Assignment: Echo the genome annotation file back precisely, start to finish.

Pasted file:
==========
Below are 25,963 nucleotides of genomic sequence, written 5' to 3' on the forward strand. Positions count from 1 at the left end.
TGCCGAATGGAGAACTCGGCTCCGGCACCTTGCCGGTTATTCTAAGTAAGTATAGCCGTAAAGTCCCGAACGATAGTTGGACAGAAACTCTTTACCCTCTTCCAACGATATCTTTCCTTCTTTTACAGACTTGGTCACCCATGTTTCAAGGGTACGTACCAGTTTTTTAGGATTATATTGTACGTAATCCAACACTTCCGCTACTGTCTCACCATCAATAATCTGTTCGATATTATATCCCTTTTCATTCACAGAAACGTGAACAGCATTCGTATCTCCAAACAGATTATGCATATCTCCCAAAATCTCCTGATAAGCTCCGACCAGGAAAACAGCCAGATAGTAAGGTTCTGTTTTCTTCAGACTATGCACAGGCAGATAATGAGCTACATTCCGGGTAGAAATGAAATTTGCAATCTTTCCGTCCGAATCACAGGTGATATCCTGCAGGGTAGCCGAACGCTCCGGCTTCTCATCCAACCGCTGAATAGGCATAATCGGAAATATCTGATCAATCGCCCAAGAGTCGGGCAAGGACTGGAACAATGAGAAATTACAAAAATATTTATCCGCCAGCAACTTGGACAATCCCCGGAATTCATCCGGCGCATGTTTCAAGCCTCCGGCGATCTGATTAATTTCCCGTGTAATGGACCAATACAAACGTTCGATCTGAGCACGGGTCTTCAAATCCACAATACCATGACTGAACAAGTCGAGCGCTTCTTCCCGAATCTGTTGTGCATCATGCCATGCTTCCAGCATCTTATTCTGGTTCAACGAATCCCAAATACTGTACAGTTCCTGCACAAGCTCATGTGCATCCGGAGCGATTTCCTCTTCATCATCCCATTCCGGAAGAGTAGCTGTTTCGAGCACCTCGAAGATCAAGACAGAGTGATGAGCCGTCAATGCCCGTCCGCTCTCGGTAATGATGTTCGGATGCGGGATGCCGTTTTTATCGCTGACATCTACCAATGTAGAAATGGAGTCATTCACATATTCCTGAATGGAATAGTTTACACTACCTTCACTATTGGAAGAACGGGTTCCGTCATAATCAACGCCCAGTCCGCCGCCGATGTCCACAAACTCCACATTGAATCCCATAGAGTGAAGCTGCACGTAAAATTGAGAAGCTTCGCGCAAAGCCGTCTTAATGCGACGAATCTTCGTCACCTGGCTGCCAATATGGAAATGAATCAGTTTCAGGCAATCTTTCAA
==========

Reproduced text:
Below are 25,963 nucleotides of genomic sequence, written 5' to 3' on the forward strand. Positions count from 1 at the left end.
TGCCGAATGGAGAACTCGGCTCCGGCACCTTGCCGGTTATTCTAAGTAAGTATAGCCGTAAAGTCCCGAACGATAGTTGGACAGAAACTCTTTACCCTCTTCCAACGATATCTTTCCTTCTTTTACAGACTTGGTCACCCATGTTTCAAGGGTACGTACCAGTTTTTTAGGATTATATTGTACGTAATCCAACACTTCCGCTACTGTCTCACCATCAATAATCTGTTCGATATTATATCCCTTTTCATTCACAGAAACGTGAACAGCATTCGTATCTCCAAACAGATTATGCATATCTCCCAAAATCTCCTGATAAGCTCCGACCAGGAAAACAGCCAGATAGTAAGGTTCTGTTTTCTTCAGACTATGCACAGGCAGATAATGAGCTACATTCCGGGTAGAAATGAAATTTGCAATCTTTCCGTCCGAATCACAGGTGATATCCTGCAGGGTAGCCGAACGCTCCGGCTTCTCATCCAACCGCTGAATAGGCATAATCGGAAATATCTGATCAATCGCCCAAGAGTCGGGCAAGGACTGGAACAATGAGAAATTACAAAAATATTTATCCGCCAGCAACTTGGACAATCCCCGGAATTCATCCGGCGCATGTTTCAAGCCTCCGGCGATCTGATTAATTTCCCGTGTAATGGACCAATACAAACGTTCGATCTGAGCACGGGTCTTCAAATCCACAATACCATGACTGAACAAGTCGAGCGCTTCTTCCCGAATCTGTTGTGCATCATGCCATGCTTCCAGCATCTTATTCTGGTTCAACGAATCCCAAATACTGTACAGTTCCTGCACAAGCTCATGTGCATCCGGAGCGATTTCCTCTTCATCATCCCATTCCGGAAGAGTAGCTGTTTCGAGCACCTCGAAGATCAAGACAGAGTGATGAGCCGTCAATGCCCGTCCGCTCTCGGTAATGATGTTCGGATGCGGGATGCCGTTTTTATCGCTGACATCTACCAATGTAGAAATGGAGTCATTCACATATTCCTGAATGGAATAGTTTACACTACCTTCACTATTGGAAGAACGGGTTCCGTCATAATCAACGCCCAGTCCGCCGCCGATGTCCACAAACTCCACATTGAATCCCATAGAGTGAAGCTGCACGTAAAATTGAGAAGCTTCGCGCAAAGCCGTCTTAATGCGACGAATCTTCGTCACCTGGCTGCCAATATGGAAATGAATCAGTTTCAGGCAATCTTTCAA